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I have a work permit for Belgium. I understand that my visa application will be sponsored by the Belgian company recruiting me. In this case, why am I stil required to submit my bank statements?

I am travelling on company sponsor and I am planning to sponsor my wife's travel. But the amount in my bank is sufficient for sustenance, but only for one individual(as per the Belgian per day euro calculation). Effectively both of us are financially covered, as I will get paid while staying in Belgium and my bank funds become useful for my wife's stay. But since both of us are submitting my bank statement with our visa applications, we are not sure how well it goes down with the authorities

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    What is the company sponsoring? Just travel? Also accommodation? Also all the food? For how many days? Do you do some vacation before of after visiting the company? Are you asking the visa just for 1 day? As you see from such questions, most of cases, there is an needs for extra funds. [doesn't forget that such statements could also be used to validate the company] – Giacomo Catenazzi Feb 5 '18 at 8:27
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    Hi Giacomo, my company is effectively sponsoring everything for me: visa, ticketing, accommodation, per day allowance, even the local commute in the city I am travelling to. I am asking for visa for close to 50 days. During a brief period within my stay limits, I want my wife to accompany me(for 3 weeks). I will sponsor all her expenses. But the amount in my bank is sufficient for sustenance, but only for one individual(as per the Belgian per day euro calculation). Since we will be sharing my bank statements for both of our visa applications, I wanted to be clear on the finances. – Blogger4Code Feb 5 '18 at 8:36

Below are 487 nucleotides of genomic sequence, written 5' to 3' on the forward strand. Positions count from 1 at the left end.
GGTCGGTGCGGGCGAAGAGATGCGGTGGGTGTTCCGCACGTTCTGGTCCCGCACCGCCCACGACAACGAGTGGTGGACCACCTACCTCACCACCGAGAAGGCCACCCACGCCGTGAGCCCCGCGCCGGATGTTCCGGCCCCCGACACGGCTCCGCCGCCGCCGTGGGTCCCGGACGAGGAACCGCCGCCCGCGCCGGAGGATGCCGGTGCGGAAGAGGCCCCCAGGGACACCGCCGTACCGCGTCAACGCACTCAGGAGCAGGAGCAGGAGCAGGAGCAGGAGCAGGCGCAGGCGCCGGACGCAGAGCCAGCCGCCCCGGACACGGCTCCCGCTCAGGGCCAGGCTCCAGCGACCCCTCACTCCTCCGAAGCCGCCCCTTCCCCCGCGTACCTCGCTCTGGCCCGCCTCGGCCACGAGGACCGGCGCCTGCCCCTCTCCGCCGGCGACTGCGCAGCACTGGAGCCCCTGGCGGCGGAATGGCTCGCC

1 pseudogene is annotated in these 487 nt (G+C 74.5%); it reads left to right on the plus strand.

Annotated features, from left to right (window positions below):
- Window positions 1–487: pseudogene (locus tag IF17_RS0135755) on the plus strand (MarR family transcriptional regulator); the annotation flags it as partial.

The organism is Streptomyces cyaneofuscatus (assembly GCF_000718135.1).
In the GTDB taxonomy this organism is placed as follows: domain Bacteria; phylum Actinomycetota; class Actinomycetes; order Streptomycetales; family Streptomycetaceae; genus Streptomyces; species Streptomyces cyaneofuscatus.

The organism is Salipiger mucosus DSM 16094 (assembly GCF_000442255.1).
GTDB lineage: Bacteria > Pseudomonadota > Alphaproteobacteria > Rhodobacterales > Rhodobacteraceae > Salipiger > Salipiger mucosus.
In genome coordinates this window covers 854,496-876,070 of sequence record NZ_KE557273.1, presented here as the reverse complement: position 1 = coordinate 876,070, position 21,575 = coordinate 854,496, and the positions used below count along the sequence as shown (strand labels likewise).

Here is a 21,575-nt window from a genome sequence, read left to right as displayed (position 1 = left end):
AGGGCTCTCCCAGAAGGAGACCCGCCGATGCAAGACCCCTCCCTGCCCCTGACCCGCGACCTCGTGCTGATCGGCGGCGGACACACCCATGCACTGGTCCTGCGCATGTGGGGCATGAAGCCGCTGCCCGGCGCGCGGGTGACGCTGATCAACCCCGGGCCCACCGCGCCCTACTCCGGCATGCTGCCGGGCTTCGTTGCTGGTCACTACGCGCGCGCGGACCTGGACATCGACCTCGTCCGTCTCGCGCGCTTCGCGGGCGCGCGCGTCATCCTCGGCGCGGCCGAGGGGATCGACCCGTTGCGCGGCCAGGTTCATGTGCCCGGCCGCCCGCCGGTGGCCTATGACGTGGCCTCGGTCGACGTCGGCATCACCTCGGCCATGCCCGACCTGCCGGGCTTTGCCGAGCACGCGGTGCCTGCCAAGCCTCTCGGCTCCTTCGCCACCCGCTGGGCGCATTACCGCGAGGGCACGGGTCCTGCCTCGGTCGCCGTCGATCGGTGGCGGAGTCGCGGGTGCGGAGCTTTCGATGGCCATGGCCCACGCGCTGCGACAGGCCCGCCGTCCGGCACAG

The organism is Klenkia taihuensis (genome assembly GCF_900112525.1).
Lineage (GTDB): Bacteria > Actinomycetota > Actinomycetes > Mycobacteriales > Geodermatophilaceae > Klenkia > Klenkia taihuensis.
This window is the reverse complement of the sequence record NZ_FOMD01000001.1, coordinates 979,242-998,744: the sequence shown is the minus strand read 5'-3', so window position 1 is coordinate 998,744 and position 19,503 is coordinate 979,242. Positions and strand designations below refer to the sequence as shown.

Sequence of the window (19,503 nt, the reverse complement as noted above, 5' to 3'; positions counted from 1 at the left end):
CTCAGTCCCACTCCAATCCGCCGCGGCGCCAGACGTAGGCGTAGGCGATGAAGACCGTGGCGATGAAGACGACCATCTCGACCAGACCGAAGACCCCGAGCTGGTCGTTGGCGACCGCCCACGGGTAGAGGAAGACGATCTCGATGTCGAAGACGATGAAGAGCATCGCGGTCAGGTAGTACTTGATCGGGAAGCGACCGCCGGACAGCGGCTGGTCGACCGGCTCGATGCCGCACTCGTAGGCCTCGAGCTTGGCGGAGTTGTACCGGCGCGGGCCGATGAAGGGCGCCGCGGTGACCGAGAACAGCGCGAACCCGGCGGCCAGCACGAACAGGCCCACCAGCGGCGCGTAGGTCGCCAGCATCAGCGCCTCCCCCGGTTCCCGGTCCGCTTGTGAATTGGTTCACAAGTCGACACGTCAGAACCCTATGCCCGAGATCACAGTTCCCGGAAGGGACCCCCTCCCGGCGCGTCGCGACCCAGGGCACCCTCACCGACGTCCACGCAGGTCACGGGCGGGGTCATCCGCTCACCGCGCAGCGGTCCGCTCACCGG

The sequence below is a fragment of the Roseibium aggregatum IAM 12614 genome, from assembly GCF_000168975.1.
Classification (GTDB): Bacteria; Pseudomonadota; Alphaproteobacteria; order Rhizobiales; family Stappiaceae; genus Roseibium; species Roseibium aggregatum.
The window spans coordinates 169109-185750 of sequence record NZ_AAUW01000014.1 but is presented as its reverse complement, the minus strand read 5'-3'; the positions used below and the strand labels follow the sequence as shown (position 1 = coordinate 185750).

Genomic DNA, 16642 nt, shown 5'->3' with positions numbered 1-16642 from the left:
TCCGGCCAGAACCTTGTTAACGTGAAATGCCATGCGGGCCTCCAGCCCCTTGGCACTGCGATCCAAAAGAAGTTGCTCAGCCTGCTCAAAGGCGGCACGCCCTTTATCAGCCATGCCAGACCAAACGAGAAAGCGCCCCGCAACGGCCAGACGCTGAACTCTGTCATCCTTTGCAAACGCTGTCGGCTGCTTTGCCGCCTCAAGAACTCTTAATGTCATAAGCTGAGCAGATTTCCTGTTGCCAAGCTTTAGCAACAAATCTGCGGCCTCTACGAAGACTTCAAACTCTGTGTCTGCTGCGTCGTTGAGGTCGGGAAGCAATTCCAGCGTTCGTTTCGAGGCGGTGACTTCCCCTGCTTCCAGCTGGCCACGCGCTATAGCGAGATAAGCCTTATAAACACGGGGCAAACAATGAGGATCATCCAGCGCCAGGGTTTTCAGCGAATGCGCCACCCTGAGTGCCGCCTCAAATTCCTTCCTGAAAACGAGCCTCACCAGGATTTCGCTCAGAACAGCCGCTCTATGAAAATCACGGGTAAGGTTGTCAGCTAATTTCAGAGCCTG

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    Could you please edit your post, when you want to clarify something or add information? It’s best to have everything relevant in one place. Additionally, comments may be deleted for various reasons. Thanks. – David Foerster Feb 5 '18 at 11:07
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If you are explicitly having your company as your sponsor, you can relax and go ahead with providing your bank statement for your application as well as for anybody whom you are planning to sponsor. Your bank statement's "money value" will be considered only for the visa application(s), for whom YOU are the sponsor. It has worked for me.

  • This is the wrong answer, and accepting it is misleading to other readers of this question. Please change your acceptance to another answer. – DJClayworth Feb 14 '18 at 14:13
  • Whats wrong with this @DJClayworth? – Akash Mishra Feb 14 '18 at 17:26
  • If you look at the other answers you will see that your bank statements ARE considered for your own applications, even if someone else is paying the costs of the trip. – DJClayworth Feb 14 '18 at 17:36
  • I beg to differ, but that argument doesn't go along with all answers here. For reference, please find @George Y's answer below which also says that one's own bank statement is not applicable in this case. Also, I clearly mentioned that the amount of money in the bank is not checked against the amount neccesary to sustain in schengen region if you have your company as sponsor. Moreover, I have had a recent first hand experience on the aspect that if I have some sponsor, providing my own bank statements is only for the purpose of justifying good conduct and the trip is not going to be a burden – Akash Mishra Feb 15 '18 at 7:54
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There is no explanation in the official Visa Code I could find. But bank statements have other usefulness besides the usual "ensure the applicant has enough resources to support yourself during the trip" which is not applicable in your case. For example the consulate could use them to ensure:

  • That you have legitimate means to support yourself right now, i.e. receive legal income from work and spend it (i.e. your income is not all cash-based which could be linked to tax evasion and even possible criminal activities) - this helps ensuring that you'd do the same while in Belgium;